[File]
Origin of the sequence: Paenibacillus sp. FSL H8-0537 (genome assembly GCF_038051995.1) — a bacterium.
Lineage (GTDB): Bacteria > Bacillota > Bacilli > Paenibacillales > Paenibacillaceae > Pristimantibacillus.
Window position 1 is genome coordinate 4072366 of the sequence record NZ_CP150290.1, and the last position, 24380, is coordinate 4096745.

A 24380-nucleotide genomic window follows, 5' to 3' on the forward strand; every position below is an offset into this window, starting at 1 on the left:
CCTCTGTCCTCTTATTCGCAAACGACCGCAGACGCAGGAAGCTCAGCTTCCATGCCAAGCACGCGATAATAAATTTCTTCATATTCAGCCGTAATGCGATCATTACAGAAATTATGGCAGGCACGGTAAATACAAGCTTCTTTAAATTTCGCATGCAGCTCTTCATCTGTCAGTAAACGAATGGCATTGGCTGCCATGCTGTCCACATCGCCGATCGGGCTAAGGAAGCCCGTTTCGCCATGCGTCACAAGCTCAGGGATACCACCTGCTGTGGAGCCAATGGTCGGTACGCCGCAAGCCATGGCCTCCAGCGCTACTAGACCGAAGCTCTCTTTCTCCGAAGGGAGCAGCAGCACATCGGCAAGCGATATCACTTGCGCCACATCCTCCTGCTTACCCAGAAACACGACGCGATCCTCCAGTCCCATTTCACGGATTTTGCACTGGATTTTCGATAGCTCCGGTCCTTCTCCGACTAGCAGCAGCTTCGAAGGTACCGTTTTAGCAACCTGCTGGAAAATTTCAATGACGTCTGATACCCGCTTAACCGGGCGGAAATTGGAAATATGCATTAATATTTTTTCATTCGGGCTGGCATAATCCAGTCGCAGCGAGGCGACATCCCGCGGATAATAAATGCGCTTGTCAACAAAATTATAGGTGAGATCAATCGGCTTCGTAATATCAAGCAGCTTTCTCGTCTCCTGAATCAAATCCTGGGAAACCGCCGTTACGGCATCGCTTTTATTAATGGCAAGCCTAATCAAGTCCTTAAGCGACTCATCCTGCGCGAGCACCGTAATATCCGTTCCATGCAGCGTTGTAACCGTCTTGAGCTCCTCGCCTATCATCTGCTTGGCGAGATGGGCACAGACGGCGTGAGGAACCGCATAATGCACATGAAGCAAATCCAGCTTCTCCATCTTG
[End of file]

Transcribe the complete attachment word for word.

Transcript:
Origin of the sequence: Paenibacillus sp. FSL H8-0537 (genome assembly GCF_038051995.1) — a bacterium.
Lineage (GTDB): Bacteria > Bacillota > Bacilli > Paenibacillales > Paenibacillaceae > Pristimantibacillus.
Window position 1 is genome coordinate 4072366 of the sequence record NZ_CP150290.1, and the last position, 24380, is coordinate 4096745.

A 24380-nucleotide genomic window follows, 5' to 3' on the forward strand; every position below is an offset into this window, starting at 1 on the left:
CCTCTGTCCTCTTATTCGCAAACGACCGCAGACGCAGGAAGCTCAGCTTCCATGCCAAGCACGCGATAATAAATTTCTTCATATTCAGCCGTAATGCGATCATTACAGAAATTATGGCAGGCACGGTAAATACAAGCTTCTTTAAATTTCGCATGCAGCTCTTCATCTGTCAGTAAACGAATGGCATTGGCTGCCATGCTGTCCACATCGCCGATCGGGCTAAGGAAGCCCGTTTCGCCATGCGTCACAAGCTCAGGGATACCACCTGCTGTGGAGCCAATGGTCGGTACGCCGCAAGCCATGGCCTCCAGCGCTACTAGACCGAAGCTCTCTTTCTCCGAAGGGAGCAGCAGCACATCGGCAAGCGATATCACTTGCGCCACATCCTCCTGCTTACCCAGAAACACGACGCGATCCTCCAGTCCCATTTCACGGATTTTGCACTGGATTTTCGATAGCTCCGGTCCTTCTCCGACTAGCAGCAGCTTCGAAGGTACCGTTTTAGCAACCTGCTGGAAAATTTCAATGACGTCTGATACCCGCTTAACCGGGCGGAAATTGGAAATATGCATTAATATTTTTTCATTCGGGCTGGCATAATCCAGTCGCAGCGAGGCGACATCCCGCGGATAATAAATGCGCTTGTCAACAAAATTATAGGTGAGATCAATCGGCTTCGTAATATCAAGCAGCTTTCTCGTCTCCTGAATCAAATCCTGGGAAACCGCCGTTACGGCATCGCTTTTATTAATGGCAAGCCTAATCAAGTCCTTAAGCGACTCATCCTGCGCGAGCACCGTAATATCCGTTCCATGCAGCGTTGTAACCGTCTTGAGCTCCTCGCCTATCATCTGCTTGGCGAGATGGGCACAGACGGCGTGAGGAACCGCATAATGCACATGAAGCAAATCCAGCTTCTCCATCTTG